The iconic singer’s tour was the perfect start to Thanksgiving week
Harry Connick, Jr. kicked off the Christmas season in Washington, DC with his signature charm and warm vocals at The Kennedy Center Monday night (Nov 21st) on his Holiday Celebration Tour.
Taking the stage in a classic all-black suit and white shirt, Connick began the evening with two classic Christmas tunes — “Sleigh Ride” and “Let it Snow.” He then sat down to play the elegantly appointed Steinway & Sons grand piano for the first time that evening on “Have Yourself a Merry Little Christmas.”
Connick mixed in a few non-Yuletide numbers. Early on in the set, Connick performed the Sinatra standard, “It Had to Be You.” The song has become somewhat of a signature for Connick, as it launched him to fame when it was featured in When Harry Met Sally.
The NOLA-native’s roots were also on display. A new number, “Papa Noel” is a new number from his fourth Christmas album, Make It Merry, out November 26th. The cajun-swing number exudes the jubilance of a Christmas day on the bayou. The wonderful horn section of the 12-piece orchestra shined on an extended rendition of “Bourbon Street Parade,” a tribute to the iconic street in the legendary French Quarter of New Orleans.
“(It Must’ve Been) Santa Claus” is a fun addition to the tradition of mischievous songs about trying to catch Chris Kringle in the act. And “The Christmas Song” — another new recording for Connick off of his Make It Merry — had a wistful sincerity that was refreshing.
The 12-piece band consisted of five string musicians, four horns/wind players, an organist, a bassist and drummer. The latter two, Neal Caine on Bass and Arthur Latin on drums, have been with Connick for decades. The 10 other musicians–contrary to what most composers do on the road–are not local musicians. They tour with Connick and play with him year-round.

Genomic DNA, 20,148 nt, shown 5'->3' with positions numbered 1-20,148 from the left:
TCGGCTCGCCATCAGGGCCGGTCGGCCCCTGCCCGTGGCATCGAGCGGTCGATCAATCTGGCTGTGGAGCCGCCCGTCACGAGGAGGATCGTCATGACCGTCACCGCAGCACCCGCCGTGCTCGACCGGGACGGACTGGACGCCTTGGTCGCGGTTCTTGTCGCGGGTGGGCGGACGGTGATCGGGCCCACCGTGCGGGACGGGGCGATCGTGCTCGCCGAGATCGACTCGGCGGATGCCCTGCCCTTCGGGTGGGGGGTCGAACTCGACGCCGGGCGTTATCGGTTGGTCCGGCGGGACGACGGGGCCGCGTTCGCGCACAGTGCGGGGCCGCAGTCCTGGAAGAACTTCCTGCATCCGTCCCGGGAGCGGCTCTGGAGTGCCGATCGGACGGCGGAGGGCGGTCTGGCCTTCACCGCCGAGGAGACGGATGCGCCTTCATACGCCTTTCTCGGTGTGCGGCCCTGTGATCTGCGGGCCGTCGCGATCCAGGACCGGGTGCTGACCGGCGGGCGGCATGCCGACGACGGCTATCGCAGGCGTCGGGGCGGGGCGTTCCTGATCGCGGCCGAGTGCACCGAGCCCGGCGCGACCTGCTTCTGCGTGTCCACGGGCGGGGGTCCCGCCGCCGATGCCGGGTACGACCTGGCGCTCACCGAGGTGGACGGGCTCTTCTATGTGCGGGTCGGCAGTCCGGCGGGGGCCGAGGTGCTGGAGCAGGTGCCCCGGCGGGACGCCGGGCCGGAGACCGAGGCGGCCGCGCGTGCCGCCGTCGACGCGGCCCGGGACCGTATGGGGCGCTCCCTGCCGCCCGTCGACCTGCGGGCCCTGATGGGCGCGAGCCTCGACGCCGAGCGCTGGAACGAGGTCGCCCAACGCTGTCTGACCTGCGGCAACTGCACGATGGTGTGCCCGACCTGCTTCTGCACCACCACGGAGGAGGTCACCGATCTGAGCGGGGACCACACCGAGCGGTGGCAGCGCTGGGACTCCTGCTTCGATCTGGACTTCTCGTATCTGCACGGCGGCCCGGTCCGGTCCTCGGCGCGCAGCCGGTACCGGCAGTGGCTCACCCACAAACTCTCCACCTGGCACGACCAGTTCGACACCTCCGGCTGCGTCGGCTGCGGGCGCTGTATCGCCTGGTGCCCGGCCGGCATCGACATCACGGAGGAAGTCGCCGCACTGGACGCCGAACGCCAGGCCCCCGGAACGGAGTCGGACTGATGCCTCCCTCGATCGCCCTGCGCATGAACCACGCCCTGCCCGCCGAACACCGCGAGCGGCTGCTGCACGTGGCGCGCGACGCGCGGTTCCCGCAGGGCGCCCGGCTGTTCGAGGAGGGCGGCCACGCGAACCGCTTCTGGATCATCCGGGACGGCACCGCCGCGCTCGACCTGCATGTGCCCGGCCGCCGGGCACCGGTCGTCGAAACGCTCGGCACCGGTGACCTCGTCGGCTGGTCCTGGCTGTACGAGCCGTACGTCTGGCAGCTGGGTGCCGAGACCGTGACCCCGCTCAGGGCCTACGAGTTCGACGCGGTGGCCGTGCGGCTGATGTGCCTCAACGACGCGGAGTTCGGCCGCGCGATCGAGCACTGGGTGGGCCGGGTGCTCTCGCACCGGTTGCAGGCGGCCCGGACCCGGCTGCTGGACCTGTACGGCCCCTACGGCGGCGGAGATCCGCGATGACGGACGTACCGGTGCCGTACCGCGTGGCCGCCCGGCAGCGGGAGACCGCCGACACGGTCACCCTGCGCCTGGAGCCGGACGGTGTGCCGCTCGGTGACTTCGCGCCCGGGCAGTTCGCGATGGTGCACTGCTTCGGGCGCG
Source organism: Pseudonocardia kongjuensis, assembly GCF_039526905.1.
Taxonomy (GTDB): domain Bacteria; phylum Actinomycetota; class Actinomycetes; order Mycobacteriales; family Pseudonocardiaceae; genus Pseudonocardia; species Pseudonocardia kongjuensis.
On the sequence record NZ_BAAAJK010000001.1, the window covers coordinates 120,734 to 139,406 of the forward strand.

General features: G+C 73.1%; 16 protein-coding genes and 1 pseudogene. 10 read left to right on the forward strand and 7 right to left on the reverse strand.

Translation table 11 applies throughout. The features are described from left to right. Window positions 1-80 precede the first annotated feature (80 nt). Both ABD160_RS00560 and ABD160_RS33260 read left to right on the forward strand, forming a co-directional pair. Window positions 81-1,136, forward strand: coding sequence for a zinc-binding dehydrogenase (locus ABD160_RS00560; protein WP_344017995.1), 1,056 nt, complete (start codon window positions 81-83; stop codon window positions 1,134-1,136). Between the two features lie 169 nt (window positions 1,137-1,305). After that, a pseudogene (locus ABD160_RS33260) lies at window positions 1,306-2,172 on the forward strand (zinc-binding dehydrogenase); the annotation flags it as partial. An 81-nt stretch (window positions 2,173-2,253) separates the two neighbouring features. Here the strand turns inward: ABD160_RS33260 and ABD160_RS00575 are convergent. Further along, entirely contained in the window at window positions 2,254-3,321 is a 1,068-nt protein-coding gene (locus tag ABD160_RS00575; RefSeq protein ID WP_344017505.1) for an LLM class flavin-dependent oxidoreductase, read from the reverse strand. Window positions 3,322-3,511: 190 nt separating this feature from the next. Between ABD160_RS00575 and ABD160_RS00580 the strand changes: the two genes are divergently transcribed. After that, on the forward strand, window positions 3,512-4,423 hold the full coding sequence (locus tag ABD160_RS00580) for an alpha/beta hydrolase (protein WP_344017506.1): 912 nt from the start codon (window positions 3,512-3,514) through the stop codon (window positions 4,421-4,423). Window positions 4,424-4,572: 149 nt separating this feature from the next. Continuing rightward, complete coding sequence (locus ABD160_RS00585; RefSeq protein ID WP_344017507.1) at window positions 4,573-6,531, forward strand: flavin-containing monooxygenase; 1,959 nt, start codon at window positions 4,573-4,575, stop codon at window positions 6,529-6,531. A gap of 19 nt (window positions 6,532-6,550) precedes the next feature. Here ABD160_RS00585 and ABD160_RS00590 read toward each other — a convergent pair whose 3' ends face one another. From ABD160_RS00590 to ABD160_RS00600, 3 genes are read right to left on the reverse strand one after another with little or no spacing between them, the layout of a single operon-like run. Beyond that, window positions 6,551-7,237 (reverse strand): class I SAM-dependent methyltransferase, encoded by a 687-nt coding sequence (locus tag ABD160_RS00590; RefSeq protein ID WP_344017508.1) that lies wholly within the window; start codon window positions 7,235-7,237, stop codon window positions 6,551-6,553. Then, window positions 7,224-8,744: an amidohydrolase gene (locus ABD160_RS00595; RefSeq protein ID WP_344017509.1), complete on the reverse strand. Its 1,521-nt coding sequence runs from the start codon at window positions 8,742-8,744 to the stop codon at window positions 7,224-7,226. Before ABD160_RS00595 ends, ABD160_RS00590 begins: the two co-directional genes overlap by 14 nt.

Connick’s voice is simply timeless. His light, yet emotional style could fit any era of music. His acting chops are also on display when he sings. The aching on “Please Come Home for Christmas” and the innocent desire on “What Are You Doing New Years Eve?” elevated the songs to hopeful mini-journeys on which the audience went with Connick.
As a piano player, he effortlessly guided the evening’s proceedings, queuing the band with a flick of his wrist. There was an instrumental–a recognizable song of which this reporter could just not pin down the name–that showed off Connick’s true skill on the ivories. The number earned the entire band a standing ovation. Oh, and there’s a funky little instrument that he plays masterfully as well, but why spoil a surprise?
Of course, it takes a certain voice to be able to pull of traditional pop and easy listening music. Harry Connick Jr. has that voice. He also has an encyclopedic knowledge of music. He introduced most numbers by describing what drew him to it, or how he recorded it in the studio.
For example, Make It Merry was recorded with each musician coming in and recording multiple parts, as opposed to gathering a big orchestra in a massive studio to record altogether. This was something Connick had never done before, forced to adapt thanks to the you-know-what.
It is this attention to detail, and pure love for all music, that assures Harry Connick, Jr. will be a standard bearer for the Great American Songbook (and Christmas Songbook) for years still to come.